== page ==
“For those of us reading this story, reading is automatic because we developed strong literacy skills at a young age. We take the opportunities we have for granted because we can read. Three point four million New Yorkers do not have a high school diploma and / or have limited English skills. Twenty-five percent of adults in New York State are considered low literate. Twenty-two percent risk unemployment, poverty, health problems and incarceration because of low literacy. Imagine not being able to read. What would your world be like? It would be very different and difficult to go through every day, ”said Henderson.

Literacy New York is a non-profit organization that has been tackling the problem of adult literacy for nearly 50 years, helping to improve the lives of thousands of New Yorkers. Evidence has shown that 100 hours of basic literacy instruction translates into a $ 10,000 increase in annual income. This greatly improves the quality of life of individuals.

Locally, 12% of Oswego County residents read at the fifth grade level or below. The Oswego County Opportunities Literacy Volunteer Program offers one-on-one tutoring to adults in English communication, reading and math. Volunteers are certified by Literacy New York’s Tutor Training and paired with a learner for two hours per week. For more information on OCO’s Volunteer Literacy Program, contact Meg Henderson at 315-342-8839, ext. 201 or [email protected]

To encourage New Yorkers to help solve this statewide problem of low adult literacy, Literacy New York created the “Stop Reading Challenge.” It is an eye-opening experience that will show the importance of literacy and initiate people to get involved on a small scale. On September 8, International Literacy Day, Literacy New York launched its Stop Reading Challenge. They challenge New Yorkers to stop reading for just five minutes. It sounds easy not to read, but it isn’t. Everywhere people look, there is something with words on it. People automatically read them because they can, but for many it’s a challenge. To really make a difference, they need as many people as possible to take up and share the challenge. Share success or failure on social media. Donate $ 5 to support adult literacy in the event of failure. -Stop the reading challenge ”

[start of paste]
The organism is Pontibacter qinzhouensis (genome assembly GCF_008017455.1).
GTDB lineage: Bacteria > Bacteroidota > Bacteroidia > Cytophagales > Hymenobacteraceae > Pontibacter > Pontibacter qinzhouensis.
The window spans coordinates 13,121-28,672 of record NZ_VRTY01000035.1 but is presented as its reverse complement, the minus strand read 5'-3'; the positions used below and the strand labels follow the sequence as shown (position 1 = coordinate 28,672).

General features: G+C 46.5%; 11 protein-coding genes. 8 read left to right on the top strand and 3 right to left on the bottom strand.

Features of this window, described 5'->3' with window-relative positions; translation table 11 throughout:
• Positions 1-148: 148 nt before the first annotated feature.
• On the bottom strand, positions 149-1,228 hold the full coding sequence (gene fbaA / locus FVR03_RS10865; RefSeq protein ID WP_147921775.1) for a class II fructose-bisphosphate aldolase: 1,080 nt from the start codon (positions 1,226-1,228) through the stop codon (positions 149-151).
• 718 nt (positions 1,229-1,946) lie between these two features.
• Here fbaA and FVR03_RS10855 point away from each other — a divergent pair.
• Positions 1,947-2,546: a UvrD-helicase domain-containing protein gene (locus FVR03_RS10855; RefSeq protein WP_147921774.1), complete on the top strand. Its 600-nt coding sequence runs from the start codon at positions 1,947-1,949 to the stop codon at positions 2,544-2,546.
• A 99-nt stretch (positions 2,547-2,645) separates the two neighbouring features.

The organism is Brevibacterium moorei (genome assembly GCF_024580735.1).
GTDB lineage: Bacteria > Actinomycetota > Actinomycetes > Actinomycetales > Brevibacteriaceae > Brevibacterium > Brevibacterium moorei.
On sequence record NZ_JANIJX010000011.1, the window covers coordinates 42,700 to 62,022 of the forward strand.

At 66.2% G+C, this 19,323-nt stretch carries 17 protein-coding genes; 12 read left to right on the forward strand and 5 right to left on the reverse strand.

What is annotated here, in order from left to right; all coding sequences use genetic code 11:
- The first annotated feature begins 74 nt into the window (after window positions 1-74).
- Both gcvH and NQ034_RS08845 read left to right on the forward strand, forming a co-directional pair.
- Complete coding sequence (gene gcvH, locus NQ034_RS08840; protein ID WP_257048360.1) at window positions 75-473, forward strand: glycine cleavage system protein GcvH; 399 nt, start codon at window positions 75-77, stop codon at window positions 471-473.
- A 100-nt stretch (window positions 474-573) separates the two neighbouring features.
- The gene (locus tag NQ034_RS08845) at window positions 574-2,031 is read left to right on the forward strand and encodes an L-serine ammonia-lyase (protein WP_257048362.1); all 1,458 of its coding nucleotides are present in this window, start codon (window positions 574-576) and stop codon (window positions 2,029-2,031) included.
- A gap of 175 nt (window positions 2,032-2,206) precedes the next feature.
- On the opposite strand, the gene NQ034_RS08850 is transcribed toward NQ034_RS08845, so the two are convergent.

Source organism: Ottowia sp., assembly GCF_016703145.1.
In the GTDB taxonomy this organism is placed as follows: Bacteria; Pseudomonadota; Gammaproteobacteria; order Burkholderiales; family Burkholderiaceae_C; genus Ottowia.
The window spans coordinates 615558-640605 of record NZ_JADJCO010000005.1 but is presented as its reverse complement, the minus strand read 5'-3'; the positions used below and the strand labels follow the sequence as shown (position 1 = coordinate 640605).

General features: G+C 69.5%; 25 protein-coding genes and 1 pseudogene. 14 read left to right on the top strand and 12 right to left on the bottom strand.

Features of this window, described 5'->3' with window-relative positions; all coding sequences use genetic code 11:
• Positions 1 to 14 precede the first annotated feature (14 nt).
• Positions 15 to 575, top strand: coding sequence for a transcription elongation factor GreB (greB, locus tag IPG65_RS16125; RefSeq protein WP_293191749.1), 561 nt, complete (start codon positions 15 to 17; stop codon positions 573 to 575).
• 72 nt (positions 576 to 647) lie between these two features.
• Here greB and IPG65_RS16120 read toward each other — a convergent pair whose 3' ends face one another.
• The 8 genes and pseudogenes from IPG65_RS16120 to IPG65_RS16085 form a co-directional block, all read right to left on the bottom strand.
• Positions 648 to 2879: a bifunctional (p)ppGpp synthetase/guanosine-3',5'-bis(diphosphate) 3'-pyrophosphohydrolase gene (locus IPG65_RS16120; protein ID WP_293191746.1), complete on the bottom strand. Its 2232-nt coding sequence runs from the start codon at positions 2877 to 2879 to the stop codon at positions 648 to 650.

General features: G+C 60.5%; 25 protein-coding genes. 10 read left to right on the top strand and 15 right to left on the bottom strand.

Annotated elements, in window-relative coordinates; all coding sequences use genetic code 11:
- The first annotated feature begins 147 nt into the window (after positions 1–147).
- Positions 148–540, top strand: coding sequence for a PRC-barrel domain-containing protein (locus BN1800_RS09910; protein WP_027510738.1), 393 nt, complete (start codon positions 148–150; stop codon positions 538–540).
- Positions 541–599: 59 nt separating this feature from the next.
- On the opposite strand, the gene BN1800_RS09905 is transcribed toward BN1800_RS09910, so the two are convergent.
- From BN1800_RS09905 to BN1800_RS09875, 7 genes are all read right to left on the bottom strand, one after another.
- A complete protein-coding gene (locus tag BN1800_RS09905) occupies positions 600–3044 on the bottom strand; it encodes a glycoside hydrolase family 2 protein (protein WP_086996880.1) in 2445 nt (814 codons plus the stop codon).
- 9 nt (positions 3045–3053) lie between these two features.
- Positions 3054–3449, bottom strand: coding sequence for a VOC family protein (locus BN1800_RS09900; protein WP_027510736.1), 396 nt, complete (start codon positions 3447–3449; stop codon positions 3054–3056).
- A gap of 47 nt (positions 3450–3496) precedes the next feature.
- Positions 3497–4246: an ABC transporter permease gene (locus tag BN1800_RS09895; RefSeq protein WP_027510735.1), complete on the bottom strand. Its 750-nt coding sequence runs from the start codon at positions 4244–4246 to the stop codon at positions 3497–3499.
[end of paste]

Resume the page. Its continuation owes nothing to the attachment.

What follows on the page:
The Oswego County Literacy Coalition (LCOC) is a coalition of local organizations and individuals dedicated to improving literacy in the county. LCOC strives to meet the literacy needs of people of all ages, the areas they cover include Basic Literacy, Workforce Literacy, Computer Literacy, Literacy in health and financial literacy. “The Literacy Coalition of Oswego County is dedicated to supporting and expanding literacy services so that people can work, our economy can grow, families can prosper, and our community can thrive,” said the president of LCOC, Paul Gugel.

For more information on the Oswego County Literacy Coalition, visit and click on the “Government” then “Administration” tabs for their website, or find them on Facebook.